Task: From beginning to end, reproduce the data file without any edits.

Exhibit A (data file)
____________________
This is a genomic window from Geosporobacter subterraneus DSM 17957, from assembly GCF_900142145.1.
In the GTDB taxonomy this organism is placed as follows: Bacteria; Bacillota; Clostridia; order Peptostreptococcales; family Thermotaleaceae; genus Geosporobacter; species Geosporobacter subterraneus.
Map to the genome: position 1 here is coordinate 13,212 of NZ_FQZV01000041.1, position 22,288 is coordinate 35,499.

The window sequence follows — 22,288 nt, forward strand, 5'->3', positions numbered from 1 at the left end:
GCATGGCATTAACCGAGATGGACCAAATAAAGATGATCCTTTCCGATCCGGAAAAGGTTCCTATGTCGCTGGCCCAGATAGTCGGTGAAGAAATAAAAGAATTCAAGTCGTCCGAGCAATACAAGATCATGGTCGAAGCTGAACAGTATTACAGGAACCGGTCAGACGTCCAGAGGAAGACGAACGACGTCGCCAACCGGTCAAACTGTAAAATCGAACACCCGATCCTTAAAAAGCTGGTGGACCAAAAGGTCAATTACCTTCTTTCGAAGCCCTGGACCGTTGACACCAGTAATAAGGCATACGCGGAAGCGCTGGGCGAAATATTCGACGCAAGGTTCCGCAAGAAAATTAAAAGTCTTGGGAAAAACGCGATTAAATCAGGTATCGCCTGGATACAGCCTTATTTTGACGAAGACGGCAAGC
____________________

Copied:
This is a genomic window from Geosporobacter subterraneus DSM 17957, from assembly GCF_900142145.1.
In the GTDB taxonomy this organism is placed as follows: Bacteria; Bacillota; Clostridia; order Peptostreptococcales; family Thermotaleaceae; genus Geosporobacter; species Geosporobacter subterraneus.
Map to the genome: position 1 here is coordinate 13,212 of NZ_FQZV01000041.1, position 22,288 is coordinate 35,499.

The window sequence follows — 22,288 nt, forward strand, 5'->3', positions numbered from 1 at the left end:
GCATGGCATTAACCGAGATGGACCAAATAAAGATGATCCTTTCCGATCCGGAAAAGGTTCCTATGTCGCTGGCCCAGATAGTCGGTGAAGAAATAAAAGAATTCAAGTCGTCCGAGCAATACAAGATCATGGTCGAAGCTGAACAGTATTACAGGAACCGGTCAGACGTCCAGAGGAAGACGAACGACGTCGCCAACCGGTCAAACTGTAAAATCGAACACCCGATCCTTAAAAAGCTGGTGGACCAAAAGGTCAATTACCTTCTTTCGAAGCCCTGGACCGTTGACACCAGTAATAAGGCATACGCGGAAGCGCTGGGCGAAATATTCGACGCAAGGTTCCGCAAGAAAATTAAAAGTCTTGGGAAAAACGCGATTAAATCAGGTATCGCCTGGATACAGCCTTATTTTGACGAAGACGGCAAGC